Weighing the pros and cons of freelancing in the Arab world


Weighing the pros and cons of freelancing in the Arab world

A lot of professionals do freelancing on the side, making some extra money and building a reputation in their field. But a lot of people do freelancing full time as well. We've all heard a story of some designer quiting her job, starting to freelance, and now she’s making more money than when she was employed at a company.

But while being a freelancer can definitely beat the constraints of a regular 9 to 5 job for some, there are several things that can be lost should you decide to take the plunge.

Bayt.com recently conducted a poll entitled “The State of the Freelance Market in the MENA Region,” to gauge perceptions of the freelance job market in the Middle East. The survey revealed that 75.2% of respondents consider freelancing to be a good option for someone working in the Middle East and North Africa.

Below, we offer the pros and cons to becoming a full-time freelancer in the Arab world based on these survey results. Check them out and let us know if you've decided to become a full-time freelancer in the comments section below.

The Pros

1. Choose when you work.

With freelancing, you get to choose when you work; you’re working for yourself, after all. Are you a morning person who wants to stop working at lunchtime? Or are you a night owl who loves to sleep in? As long as you get the work done on time, do it when you want.

2. Make more money.

If you have a lot of drive, you can often stand to make more money by freelancing. Often you can take on more clients or projects than if you were working for a company. In fact, 64% of professionals in the region would take up freelancing to earn more, while 55% say that freelancers have the potential to earn more than full-time employees. But you have to really hustle.

3. Achieve a better work-life balance.

31% of professionals in MENA say freelancing is a good option for a better work-life balance. As a freelancer you can often be more flexible in your schedule and see your family or friends more, especially if you work from home. Not only could this let you be closer to those you love, it can also give a boost to both your creativity and productivity.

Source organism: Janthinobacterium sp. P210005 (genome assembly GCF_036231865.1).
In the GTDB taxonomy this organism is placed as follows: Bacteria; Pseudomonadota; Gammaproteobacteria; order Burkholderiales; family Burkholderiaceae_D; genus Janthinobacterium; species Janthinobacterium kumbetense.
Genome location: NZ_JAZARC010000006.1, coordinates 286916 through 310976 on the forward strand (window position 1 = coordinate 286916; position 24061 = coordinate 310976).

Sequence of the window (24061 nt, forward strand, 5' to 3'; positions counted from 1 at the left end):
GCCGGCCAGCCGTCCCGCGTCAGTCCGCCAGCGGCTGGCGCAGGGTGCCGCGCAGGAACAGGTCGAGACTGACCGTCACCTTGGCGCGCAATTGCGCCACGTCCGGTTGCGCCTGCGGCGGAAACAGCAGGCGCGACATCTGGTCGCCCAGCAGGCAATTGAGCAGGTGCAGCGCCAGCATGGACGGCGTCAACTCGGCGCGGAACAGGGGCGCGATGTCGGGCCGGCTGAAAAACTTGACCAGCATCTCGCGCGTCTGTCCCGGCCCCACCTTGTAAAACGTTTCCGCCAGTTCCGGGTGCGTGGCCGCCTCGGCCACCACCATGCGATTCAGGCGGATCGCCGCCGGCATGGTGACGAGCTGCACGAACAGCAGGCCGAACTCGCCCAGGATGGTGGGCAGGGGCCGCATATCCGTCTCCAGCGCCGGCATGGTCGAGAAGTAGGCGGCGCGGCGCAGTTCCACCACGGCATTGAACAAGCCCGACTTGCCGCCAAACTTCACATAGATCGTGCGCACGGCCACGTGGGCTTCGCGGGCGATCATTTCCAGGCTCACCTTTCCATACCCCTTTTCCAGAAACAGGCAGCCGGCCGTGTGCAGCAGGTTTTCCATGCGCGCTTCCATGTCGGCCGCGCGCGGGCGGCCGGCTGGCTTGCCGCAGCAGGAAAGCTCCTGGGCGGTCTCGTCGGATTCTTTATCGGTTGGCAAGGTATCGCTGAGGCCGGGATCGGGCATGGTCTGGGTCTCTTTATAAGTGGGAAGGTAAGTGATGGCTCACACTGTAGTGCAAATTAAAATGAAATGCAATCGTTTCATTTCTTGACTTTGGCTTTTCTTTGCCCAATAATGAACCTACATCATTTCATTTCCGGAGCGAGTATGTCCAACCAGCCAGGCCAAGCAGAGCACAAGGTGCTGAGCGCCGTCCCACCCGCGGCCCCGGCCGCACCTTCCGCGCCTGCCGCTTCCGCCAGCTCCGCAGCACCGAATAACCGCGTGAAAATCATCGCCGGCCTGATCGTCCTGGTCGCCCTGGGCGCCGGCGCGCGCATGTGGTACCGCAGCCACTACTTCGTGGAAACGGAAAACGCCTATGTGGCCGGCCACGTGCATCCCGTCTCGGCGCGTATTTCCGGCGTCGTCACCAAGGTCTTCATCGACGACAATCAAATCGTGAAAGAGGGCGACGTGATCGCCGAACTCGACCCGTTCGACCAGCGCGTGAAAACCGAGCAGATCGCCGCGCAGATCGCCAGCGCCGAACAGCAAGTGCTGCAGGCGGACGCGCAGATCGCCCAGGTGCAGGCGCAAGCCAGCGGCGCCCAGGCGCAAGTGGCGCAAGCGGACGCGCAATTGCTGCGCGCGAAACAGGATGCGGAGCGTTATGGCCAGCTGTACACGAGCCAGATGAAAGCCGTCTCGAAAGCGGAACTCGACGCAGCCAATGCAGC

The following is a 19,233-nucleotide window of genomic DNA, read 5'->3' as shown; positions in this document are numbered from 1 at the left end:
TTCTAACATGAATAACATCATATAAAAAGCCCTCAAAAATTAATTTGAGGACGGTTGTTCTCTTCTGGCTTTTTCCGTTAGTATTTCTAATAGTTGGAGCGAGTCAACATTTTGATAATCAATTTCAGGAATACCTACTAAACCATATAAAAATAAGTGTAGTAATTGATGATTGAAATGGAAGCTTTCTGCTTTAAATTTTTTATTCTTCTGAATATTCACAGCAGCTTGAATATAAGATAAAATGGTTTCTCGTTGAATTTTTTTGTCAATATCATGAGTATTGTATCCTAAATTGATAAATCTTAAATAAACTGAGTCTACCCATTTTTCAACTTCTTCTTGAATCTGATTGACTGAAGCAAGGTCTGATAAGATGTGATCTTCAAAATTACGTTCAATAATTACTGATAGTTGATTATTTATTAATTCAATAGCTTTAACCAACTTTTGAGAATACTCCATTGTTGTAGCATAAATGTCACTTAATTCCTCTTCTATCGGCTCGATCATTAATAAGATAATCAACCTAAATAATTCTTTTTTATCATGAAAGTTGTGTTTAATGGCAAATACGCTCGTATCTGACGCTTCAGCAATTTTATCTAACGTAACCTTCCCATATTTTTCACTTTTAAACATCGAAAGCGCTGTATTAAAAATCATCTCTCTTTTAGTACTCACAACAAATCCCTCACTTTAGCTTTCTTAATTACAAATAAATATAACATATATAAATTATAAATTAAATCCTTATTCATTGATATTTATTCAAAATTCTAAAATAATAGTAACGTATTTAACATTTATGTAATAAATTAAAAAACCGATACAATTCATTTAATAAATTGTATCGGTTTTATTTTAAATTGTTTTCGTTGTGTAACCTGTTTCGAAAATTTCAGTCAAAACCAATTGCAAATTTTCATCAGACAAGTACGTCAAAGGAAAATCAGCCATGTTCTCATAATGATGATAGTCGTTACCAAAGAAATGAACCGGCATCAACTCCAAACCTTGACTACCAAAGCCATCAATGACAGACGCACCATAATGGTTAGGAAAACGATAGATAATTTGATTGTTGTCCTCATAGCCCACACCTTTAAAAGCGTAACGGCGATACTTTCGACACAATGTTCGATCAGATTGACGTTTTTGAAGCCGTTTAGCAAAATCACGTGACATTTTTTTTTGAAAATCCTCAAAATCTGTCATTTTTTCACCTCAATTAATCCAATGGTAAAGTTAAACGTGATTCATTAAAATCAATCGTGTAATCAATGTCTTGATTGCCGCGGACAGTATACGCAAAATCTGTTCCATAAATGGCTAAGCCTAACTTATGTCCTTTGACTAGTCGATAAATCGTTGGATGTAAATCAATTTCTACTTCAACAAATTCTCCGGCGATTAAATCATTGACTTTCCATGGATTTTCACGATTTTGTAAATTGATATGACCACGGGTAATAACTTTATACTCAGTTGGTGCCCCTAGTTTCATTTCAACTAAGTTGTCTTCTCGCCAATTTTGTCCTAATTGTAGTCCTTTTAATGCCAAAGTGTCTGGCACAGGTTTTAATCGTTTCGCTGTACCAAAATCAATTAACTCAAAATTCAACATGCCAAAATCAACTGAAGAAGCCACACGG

4. Do what you love.

We all seek to do things we love and get paid for it. Confucius was right when he said, “If you enjoy what you do, you’ll never work another day in your life.” Today there are many people who wake up in the morning and don’t look forward to doing a good day’s work. With freelancing, you can take on projects you are more interested in and get paid at the same time. 24% of professionals in MENA believe that freelancing would allow more focus on what they love to do.

5. Control your career path.

When you’re a freelancer, you can mold your future to a large degree. You can choose what kinds of projects to work on, when to do them, how much extra work you need, and what direction to take. 12% of professionals feel that freelancing can give them better control over their career path.

The Cons

1. Face inconsistent workflow.

At a company or firm, you’re pretty much guaranteed work. You come in and there is always something for you to do. As a freelancer on the other hand, work is never guaranteed. Based on the overall state of the market and other freelancer competition, opportunities may not always be plentiful.

2. Manage inconsistent income.

With an inconsistent flow of work comes inconsistent income. When you freelance you’ll never know exactly what you’ll get paid from month to month. This can be hard to live with for many people, especially when you have a lot of fixed monthly expenses that have to be paid regularly.

3. You have to find work on your own.

With freelancing, you don’t just spend time producing, you also need to spend time finding new clients and work. When you work for a company, the incoming work is taken care of for you. Even though you may know some people here and there, actually having them sign a contract with you isn’t all that easy. In fact, 31% of professionals in MENA said that they don’t know how or where to start to find a new client. This is why networking is the key to freelancer success.

4. It takes a lot of discipline.

Being your own boss, getting up in the morning, and meeting deadlines and benchmarks in your work can take a lot of discipline. Freelancing is for those who can self-motivate and get the job done.

5. There are no extra benefits.

The biggest bummer of all for freelancers is that you’re not getting any medical coverage, paid sick days, paid leave, retirement savings, or any other type of common employee perk that you may receive at a salaried job elsewhere.

It’s certainly hard to be a freelancer, but it can be rewarding as well. According to the Bayt.com study, the best candidates for a freelance career are self-motivated, punctual, and organized individuals who do not mind working alone. You must enjoy working from home and setting your own schedule while successfully managing to achieve a good work-life balance.

Do you think freelancing is for you? Let us know if you’re considering the switch to freelancing work and why, in the comments section below.

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